The provision of practice-based (e.g. workplace) experiences is now almost a universal requirement for students in higher education programs preparing graduates for specific occupations (Organisation for Economic Co-operation and Development, 2010). Whereas once such provision was largely restricted to medicine, law, physiotherapy, nursing and teaching, it is now being requested, demanded and expected across seemingly all programs that develop the capacities required for specific occupations (Department for Innovation, Universities and Skills, 2008; Universities Australia, 2008). Indeed, there is often increased engagement by professional bodies and industry groups in the form of requests for such experiences in occupational specific educational programs, supported in principle and even through regulation by the government. Students are also keen to engage in these experiences as they are concerned about developing capacities that will enhance their employability and preferably lead to direct employment. Consequently, there is much interest from external sources, including government, and there are growing expectations that higher education institutions in countries such as Australia and the UK will be able to provide a range of effective practicebased experiences that will enhance students' employability upon graduation.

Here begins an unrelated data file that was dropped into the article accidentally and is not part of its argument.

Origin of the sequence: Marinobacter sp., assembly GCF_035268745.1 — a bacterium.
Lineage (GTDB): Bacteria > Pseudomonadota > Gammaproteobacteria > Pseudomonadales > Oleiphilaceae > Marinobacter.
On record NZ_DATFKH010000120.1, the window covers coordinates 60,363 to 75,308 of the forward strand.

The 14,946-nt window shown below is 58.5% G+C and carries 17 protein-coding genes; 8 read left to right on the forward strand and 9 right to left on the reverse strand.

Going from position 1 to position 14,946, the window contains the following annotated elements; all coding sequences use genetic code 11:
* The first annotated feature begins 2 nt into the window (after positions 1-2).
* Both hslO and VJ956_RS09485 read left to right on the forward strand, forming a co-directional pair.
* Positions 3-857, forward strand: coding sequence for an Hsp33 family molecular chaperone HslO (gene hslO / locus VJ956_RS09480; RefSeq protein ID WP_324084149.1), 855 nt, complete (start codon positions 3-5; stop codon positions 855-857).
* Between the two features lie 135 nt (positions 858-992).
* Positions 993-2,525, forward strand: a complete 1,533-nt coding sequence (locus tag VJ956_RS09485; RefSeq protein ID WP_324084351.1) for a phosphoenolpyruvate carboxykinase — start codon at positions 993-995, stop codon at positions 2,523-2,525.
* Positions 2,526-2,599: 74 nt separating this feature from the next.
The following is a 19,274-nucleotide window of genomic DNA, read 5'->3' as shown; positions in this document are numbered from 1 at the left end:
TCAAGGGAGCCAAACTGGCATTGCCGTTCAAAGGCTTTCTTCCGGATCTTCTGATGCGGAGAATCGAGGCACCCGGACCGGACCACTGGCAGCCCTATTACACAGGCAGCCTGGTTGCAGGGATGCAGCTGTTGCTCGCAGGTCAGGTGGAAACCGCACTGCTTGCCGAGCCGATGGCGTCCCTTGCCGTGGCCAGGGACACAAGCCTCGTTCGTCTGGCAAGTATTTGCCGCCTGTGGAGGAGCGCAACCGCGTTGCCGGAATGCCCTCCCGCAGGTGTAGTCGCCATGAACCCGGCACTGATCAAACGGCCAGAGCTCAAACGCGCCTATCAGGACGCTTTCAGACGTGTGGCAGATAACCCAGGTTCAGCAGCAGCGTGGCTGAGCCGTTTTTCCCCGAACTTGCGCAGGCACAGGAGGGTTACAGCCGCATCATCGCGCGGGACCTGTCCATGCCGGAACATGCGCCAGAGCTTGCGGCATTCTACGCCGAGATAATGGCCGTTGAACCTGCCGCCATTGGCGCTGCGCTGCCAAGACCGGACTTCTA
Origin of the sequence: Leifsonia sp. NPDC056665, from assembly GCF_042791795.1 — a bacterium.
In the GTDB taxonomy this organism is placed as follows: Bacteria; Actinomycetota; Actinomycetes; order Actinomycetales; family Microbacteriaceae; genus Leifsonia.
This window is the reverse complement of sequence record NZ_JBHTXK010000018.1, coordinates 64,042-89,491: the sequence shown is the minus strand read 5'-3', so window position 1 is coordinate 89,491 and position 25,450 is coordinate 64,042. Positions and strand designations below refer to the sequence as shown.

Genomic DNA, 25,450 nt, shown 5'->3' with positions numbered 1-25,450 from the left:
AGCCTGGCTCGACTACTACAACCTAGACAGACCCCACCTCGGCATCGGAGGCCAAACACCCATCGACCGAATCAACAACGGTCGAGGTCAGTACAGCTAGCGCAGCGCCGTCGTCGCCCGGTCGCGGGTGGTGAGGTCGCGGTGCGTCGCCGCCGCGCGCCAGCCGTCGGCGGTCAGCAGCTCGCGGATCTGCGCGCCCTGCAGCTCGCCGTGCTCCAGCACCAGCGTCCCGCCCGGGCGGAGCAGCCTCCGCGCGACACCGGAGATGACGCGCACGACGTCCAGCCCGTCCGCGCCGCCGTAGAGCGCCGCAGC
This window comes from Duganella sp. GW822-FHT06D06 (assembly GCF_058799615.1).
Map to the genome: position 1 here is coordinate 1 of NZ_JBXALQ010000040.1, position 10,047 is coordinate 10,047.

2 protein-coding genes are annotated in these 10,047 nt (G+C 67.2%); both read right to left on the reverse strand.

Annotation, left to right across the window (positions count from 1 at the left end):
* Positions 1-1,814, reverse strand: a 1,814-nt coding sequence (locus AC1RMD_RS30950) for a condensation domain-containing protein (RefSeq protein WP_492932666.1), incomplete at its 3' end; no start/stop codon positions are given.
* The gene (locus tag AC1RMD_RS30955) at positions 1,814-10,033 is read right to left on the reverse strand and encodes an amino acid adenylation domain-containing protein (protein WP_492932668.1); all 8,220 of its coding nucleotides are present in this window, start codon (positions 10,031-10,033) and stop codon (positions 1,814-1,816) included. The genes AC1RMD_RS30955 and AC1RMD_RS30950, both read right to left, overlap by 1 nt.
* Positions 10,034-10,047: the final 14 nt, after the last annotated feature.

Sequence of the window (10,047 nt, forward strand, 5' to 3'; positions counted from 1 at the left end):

|Title of host publication||Practice-based education|
|Subtitle of host publication||Perspectives and strategies|
|Editors||Joy Higgs, Ronald Barnett, Stephen Billett, Maggie Hutchings, Franziska Trede|
|Place of Publication||Rotterdam, The Netherlands|
|Number of pages||12|
|Publication status||Published - 2012|
|Name||Practice, education, work and society|